This post has a good details on the technical background of the vuln, https://blog.0patch.com/2022/06/free-micropatches-for-follina-microsoft.html
I’ll repeat my new reaction to these articles: What was the cost of fixing the vulns? It’s useful to know that a vuln might cost $5,000 to identify (even though that’s the risk-based award and not a measure of effort). I’m very curious how that translates to fixing the flaw as well. Is it another $5,000 or something orders of magnitude higher or lower?
And, finally, given a $13M annual budget, what would you have spent it on instead?
#BHUSA: Bug Bounty Botox – Why You Need a Security Process First – We’ll dive more into last week’s BlackHat and DEF CON presentations. This quick note about Katie Moussouris’ talk about bug bounties ties in well with the other article on Microsoft’s $13M spend and the one about Google’s increased stakes in Linux kernel security. But those are also two companies with high security budgets and mature programs. What does a strategic approach to bug bounties look like for small companies?
Google wants to make Linux kernel flaws harder to exploit – This is an example of escalating the stakes in a bug bounty program to test mitigations for a class of attacks. Here, Google is focused on Linux kernel hardening. It’s a healthy evolution of using bug bounty programs that avoids the anti-pattern of BugOps — just finding and fixing bugs as they come in — and focuses instead on creating better architectures and mitigations that make introducing flaws or exploiting them far more difficult.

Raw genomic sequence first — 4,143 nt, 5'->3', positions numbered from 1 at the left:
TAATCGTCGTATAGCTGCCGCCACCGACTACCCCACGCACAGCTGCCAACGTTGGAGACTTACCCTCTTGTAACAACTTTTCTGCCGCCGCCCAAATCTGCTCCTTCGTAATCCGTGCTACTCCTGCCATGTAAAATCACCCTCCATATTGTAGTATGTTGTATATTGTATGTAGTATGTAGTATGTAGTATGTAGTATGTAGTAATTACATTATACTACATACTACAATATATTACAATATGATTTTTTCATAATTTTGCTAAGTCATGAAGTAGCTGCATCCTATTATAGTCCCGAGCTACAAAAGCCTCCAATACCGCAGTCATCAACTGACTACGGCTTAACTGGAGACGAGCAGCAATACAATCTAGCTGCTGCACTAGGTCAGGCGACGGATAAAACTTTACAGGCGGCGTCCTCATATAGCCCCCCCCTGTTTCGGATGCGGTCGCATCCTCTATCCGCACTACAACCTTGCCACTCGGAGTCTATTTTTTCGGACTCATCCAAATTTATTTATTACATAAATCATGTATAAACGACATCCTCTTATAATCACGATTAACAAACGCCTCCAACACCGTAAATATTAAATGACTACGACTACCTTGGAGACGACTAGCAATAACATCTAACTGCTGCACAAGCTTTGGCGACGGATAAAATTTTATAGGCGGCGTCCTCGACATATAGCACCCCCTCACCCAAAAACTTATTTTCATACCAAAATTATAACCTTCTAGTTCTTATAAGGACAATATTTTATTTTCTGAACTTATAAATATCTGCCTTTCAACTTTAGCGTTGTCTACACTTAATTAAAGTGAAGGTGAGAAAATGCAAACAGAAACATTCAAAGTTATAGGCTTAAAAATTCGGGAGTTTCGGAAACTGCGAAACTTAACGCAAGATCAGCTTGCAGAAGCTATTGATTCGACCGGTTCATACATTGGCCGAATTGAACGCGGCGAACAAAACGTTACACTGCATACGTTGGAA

The Google Security Blog has more details at https://security.googleblog.com/2022/08/making-linux-kernel-exploit-cooking.html
Cloudflare was the target of a sophisticated phishing attack. Here’s why it didn’t work – Since I mentioned the Microsoft “DogWalk” article about social engineering attacks, I thought this was a nice parallel. The threat scenarios are slightly different, so it’s not a perfect comparison (one is about downloading and executing code, this is about protecting login flows). But this is a good reminder that if you’re working on supply chain security or CI/CD hardening, one of the most effective improvements you can do is require FIDO2-based tokens for all the workflows related to committing, building, and deploying code, as well as human access to production systems (even though that should be a rare event anyway).
Browser-Powered Desync Attacks: A New Frontier in HTTP Request Smuggling – New research from portswigger presented at this past week’s Black Hat and DEF CON. It’s a long write-up with great details on the intricacies of HTTP/1 and how implementation choices lead to exploitable flaws. In other words, the HTTP/1 standard has enough ambiguity in it to have surprising side effects and mistaken assumptions in its implementations. Fortunately, the rigor put into designing HTTP/2 seems to have mitigated most of these “desync” style attacks. This research is a good example of scrutinizing familiar protocols for subtle behaviors and identifying a new attack surface for something as ancient as HTTP/1.